Portfolio Loan Rates – Decoding Their Meaning

You are probably familiar with mortgage interest rates. You may be familiar with the interest (rate) paid on your CD os Money Market account at your bank. These are straightforward numbers, often tied to the Prime Rate. But your stock portfolio loan rates are based on other factors, which may not be familiar to you. In this article we attempt to decode the world of interest rates and give you another perspective on securities based lines of credit

Let’s examine the issue of interest rates on LeverageLine transactions from the perspective of the lending authority. First and foremost to your lender is the issue of risk, principally, the risk that they will not be repaid their loan in the event you should stop repayment and/or default. Taking care of this issue, for a stock portfolio lender, is the beginning point for any serious loan quote. 

The quality of collateral in the case of a securities based line of credit is the factor that determines whether or not the risk is worth it to the lender. The more liquid the collateral — the more buy-sell activity there is on the open market — the more attractive the portfolio is to the lender in terms of collateral, because robust buy-sell activity tells you that if there were a default, the collateral could easily be sold to satisfy the outstanding debt. A stock or portfolio of stocks with light, limited, and short-term history does not give the lender confidence that they could be made whole in the case of default, applications with such poorly traded securities would not qualify in most cases. 

The second indicator of whether a stock portfolio is worth the risk is the price. Stocks with strong demand tend to be priced higher, a good indication of liquidity. Stocks under $5/share – generally referred to as “penny stocks” – are rarely attractive to a lender for that very reason. Conversely, stocks with a long and solid history or trading above $5 per share are considered good risks. 

The risk assessment team at your lender will review your portfolio first with an eye on these factors. Once determined, loan-to-value is derived. With the valuation of the portfolio and the liquidity variables in hand, this figure can be safely set when in the hand of a risk assessment expert. 

With loan-to-value set, the line authorization can be determined. If we were to assume for purposes of illustration a portfolio worth $1 million in eligible securities, at a 75% LTV, that would be a line of credit authorization of $750,000. This figure represents the maximum amount that the client-borrower can withdraw from this line of credit. At that figure,  “base interest breakpoint” chart is used to determine the base interest that will apply. 

The “base interest” is a figure determined by the lending institution from a variety of sources including the prime rate, comparative rates for other financial products and competitors’ offerings, and the base annual London Interbank Rate. Factors such as economic risk projections, interest-rate projections, Fed policy pronouncements, etc — can all affect this rate, which can be different with different lenders. But in all cases, portfolio interest rates are linked to the total loan authorization,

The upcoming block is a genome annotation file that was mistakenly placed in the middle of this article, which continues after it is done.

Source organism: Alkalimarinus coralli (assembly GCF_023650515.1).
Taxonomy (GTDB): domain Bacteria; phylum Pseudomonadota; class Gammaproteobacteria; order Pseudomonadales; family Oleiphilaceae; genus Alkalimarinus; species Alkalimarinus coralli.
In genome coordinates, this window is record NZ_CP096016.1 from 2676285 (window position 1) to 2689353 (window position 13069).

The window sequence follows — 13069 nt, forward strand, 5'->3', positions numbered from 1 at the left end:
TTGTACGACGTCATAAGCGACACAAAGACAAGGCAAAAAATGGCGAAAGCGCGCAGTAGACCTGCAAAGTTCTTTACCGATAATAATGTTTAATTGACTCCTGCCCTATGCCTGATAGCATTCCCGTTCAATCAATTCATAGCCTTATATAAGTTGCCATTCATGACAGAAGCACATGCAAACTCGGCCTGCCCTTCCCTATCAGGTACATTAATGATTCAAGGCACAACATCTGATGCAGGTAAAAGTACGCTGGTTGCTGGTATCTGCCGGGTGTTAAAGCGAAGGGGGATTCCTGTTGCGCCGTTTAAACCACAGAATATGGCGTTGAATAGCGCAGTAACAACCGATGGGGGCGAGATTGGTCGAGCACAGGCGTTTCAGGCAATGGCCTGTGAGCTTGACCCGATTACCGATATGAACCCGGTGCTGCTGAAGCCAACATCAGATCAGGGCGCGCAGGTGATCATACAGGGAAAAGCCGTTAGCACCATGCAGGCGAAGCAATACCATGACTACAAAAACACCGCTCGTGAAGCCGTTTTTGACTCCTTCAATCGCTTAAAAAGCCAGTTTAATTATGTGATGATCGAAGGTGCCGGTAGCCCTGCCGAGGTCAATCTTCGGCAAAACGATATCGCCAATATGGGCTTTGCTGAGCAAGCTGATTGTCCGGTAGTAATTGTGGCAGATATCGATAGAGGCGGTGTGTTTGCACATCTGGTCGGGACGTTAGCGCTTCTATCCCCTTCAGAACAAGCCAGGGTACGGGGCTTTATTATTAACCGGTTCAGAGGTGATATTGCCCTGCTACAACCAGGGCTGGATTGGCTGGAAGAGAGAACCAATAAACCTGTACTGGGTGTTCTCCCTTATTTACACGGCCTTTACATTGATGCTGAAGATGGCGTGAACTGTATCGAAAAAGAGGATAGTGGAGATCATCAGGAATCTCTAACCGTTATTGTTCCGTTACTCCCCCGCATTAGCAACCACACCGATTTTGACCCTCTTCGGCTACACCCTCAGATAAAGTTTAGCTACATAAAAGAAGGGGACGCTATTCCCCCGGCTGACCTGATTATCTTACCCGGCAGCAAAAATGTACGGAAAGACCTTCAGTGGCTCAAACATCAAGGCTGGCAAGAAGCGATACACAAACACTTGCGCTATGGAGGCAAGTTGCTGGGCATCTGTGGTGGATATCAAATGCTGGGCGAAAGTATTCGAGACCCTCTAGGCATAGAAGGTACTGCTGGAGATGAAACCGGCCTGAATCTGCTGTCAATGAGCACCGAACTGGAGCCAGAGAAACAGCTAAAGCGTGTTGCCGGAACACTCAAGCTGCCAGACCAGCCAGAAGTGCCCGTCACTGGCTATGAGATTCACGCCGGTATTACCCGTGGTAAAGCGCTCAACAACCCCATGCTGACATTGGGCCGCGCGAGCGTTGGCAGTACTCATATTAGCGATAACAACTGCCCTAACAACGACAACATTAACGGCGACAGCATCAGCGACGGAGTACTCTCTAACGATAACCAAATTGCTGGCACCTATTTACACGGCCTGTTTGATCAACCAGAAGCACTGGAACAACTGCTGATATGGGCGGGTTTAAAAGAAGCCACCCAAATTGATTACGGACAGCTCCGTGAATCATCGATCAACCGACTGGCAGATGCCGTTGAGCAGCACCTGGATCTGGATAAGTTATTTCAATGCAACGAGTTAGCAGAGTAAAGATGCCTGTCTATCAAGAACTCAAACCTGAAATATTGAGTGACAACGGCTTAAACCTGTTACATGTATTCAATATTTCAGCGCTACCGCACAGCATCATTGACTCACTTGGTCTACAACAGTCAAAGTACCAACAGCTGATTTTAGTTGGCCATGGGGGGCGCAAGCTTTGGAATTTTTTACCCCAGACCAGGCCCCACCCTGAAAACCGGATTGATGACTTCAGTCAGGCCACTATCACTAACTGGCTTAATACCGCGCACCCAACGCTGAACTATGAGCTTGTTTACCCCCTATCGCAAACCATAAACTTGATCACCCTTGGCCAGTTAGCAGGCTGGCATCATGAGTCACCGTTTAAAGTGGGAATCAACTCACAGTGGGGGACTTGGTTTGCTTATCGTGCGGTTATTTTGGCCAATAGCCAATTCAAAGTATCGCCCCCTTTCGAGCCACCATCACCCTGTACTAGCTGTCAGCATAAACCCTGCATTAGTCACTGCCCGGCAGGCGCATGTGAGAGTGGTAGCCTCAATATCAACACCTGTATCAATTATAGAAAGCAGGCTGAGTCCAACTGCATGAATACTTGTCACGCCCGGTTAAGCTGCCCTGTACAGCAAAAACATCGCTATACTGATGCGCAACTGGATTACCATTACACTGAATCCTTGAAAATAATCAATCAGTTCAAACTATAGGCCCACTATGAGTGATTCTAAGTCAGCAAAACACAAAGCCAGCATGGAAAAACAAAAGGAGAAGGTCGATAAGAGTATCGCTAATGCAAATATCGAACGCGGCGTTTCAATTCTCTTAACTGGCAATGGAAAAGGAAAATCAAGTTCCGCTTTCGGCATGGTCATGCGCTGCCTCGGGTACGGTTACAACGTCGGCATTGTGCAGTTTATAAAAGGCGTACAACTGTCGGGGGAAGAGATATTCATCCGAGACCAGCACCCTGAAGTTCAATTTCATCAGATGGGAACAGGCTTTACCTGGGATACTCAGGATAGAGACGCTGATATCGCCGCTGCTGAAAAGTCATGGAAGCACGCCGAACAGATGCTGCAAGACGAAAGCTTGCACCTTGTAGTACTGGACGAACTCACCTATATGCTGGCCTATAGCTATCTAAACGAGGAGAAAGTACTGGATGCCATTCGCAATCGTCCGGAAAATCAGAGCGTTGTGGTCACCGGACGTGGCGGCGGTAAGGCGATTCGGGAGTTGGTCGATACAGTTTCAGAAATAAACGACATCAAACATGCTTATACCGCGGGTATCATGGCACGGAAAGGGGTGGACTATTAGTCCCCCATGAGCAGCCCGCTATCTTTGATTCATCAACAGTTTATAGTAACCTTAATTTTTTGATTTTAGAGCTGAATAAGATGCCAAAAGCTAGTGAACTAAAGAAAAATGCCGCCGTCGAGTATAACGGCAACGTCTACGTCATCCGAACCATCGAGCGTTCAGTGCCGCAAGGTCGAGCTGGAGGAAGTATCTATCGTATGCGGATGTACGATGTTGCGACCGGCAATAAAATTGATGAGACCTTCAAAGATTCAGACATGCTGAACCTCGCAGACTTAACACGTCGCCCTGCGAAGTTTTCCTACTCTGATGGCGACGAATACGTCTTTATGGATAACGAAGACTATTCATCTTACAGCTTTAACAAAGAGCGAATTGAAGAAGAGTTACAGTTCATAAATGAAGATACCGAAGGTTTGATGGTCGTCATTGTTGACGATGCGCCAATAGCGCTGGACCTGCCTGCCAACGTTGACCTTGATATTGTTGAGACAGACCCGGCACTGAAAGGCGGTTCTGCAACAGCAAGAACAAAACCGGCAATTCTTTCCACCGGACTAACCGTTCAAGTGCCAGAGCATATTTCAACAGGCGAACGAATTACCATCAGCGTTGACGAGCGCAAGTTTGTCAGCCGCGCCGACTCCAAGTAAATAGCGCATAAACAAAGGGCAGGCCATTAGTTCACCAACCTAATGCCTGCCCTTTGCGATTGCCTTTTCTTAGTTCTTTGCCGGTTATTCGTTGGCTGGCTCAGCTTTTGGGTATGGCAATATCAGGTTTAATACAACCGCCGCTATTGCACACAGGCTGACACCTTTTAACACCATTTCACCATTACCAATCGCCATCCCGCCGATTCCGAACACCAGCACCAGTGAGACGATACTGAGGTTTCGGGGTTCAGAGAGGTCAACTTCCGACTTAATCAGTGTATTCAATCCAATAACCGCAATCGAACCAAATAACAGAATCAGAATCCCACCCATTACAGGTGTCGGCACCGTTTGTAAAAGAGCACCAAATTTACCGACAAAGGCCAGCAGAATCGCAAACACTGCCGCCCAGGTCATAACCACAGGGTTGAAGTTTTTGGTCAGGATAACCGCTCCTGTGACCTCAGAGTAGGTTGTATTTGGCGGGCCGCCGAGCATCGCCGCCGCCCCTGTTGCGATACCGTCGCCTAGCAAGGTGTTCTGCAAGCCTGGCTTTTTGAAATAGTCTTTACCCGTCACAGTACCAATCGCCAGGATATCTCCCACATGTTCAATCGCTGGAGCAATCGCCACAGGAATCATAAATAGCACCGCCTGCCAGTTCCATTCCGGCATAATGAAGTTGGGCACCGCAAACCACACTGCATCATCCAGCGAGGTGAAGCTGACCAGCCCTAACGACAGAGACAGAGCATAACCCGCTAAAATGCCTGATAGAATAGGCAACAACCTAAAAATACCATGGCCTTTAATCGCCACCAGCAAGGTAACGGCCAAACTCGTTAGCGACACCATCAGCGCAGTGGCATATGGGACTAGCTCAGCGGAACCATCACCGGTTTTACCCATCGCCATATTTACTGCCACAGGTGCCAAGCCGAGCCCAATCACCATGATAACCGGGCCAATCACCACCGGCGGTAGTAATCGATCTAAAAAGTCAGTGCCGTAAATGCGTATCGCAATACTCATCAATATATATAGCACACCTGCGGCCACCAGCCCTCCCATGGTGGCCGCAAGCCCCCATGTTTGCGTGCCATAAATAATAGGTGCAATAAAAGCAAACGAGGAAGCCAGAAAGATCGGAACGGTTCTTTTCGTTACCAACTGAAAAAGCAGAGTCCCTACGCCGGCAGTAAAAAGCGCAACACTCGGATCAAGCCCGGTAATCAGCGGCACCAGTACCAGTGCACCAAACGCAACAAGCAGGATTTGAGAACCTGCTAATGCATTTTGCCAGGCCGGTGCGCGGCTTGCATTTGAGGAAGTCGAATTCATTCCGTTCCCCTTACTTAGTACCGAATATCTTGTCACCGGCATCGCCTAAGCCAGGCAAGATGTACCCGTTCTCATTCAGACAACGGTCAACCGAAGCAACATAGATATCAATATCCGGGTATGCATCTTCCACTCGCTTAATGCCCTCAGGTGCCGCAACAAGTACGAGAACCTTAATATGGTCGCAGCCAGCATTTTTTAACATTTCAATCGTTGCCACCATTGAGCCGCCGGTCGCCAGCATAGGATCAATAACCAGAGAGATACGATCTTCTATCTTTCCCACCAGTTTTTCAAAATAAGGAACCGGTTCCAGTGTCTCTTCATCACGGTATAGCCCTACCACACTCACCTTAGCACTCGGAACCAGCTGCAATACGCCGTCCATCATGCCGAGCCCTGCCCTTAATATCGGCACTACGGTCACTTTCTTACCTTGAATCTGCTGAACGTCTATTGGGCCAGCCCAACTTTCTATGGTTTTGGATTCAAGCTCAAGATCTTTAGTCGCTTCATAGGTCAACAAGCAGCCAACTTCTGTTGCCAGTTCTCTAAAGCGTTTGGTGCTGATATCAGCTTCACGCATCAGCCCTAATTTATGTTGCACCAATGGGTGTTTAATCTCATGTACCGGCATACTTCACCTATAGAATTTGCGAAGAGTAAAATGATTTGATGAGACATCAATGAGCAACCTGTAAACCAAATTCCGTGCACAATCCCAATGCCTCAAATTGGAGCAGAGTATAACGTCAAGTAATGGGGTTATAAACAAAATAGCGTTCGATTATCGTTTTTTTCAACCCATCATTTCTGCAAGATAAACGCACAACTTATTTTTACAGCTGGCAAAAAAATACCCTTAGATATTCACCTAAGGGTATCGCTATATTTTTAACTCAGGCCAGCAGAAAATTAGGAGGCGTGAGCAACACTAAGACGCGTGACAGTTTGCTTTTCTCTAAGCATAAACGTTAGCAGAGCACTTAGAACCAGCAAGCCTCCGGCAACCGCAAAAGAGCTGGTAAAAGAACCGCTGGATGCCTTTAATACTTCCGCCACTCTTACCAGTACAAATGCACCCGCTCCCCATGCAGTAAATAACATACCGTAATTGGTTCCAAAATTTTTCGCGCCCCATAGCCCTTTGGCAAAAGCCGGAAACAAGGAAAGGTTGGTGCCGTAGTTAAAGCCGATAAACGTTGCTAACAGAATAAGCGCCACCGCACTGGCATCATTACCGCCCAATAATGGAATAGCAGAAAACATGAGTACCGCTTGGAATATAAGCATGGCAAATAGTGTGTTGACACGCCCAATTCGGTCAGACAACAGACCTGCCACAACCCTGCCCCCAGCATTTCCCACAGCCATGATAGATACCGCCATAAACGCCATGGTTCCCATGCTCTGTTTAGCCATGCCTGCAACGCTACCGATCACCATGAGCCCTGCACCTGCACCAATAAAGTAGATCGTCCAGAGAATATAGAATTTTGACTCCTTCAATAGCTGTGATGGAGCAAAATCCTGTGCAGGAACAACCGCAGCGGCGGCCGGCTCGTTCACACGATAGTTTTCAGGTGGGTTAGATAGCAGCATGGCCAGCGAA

Examples of “break points” for interest calculation are $100,000-$249,999; $250,000-$499,999; $500,000-$749,000; $750,000-$999,999 and $1M. Each one will have its own base rate. The $100,000-$249,999 break point might be a base rate of 3%; but the $750,000 break point might be only 2%. As a rule, the larger the loan authorization, the lower the base rate.  

At this stage the lending risk analyst has a loan authorization, an amount authorized, and a base rate. To this is added the final element, 30-day LIBOR, to arrive at the final rate and offer that in the case of A. B. Nicholas and LeverageLine, is the rate included in our term sheet offer to the client. 

Why is 30-day LIBOR affixed? The answer is simple: A lending institution, no matter how skilled, cannot take into consideration all of the factors that might affect the world economy. But those who put together the prime rate and its international sister, the LIBOR rate, can. Adding 30-Day LIBOR matches the way interest is calculated each month by the lender, and how it is paid, so 30 days is a common sense choice (LIBOR is also published in weekly and annual increments). 

With the economy slow and struggling, the Federal Reserve Bank set the rate for Prime very low; LIBOR matched this trend, with 30-day LIBOR as low as .021 in a struggling world economy. Today, with the economy booming and the ups and downs of potential trade agreements with China in the daily news, LIBOR and PRIME have surged. 30-day LIBOR in early December of 2018, for example, was 1.31. 

So returning to our portfolio interest rate example above of a $750,000 line with a base rate of 2%, to this is added the current 30-Day Libor at 1.31% for a total effective rate this month of 3.31%. This means that next month, the client will owe  (assuming he took all $750,000 out, which he does not have to):

.0331 times 750,000 = $24,825 divided by 12 months in the year = $2,068 due interest only, in next month. Should 30-day LIBOR shift downwards or upwards, the amount due for the following month would be adjusted accordingly. 

Portfolio interest rates do not follow the typical interest rate determinants. Understanding how they are determined can help you become an informed borrower. 

 

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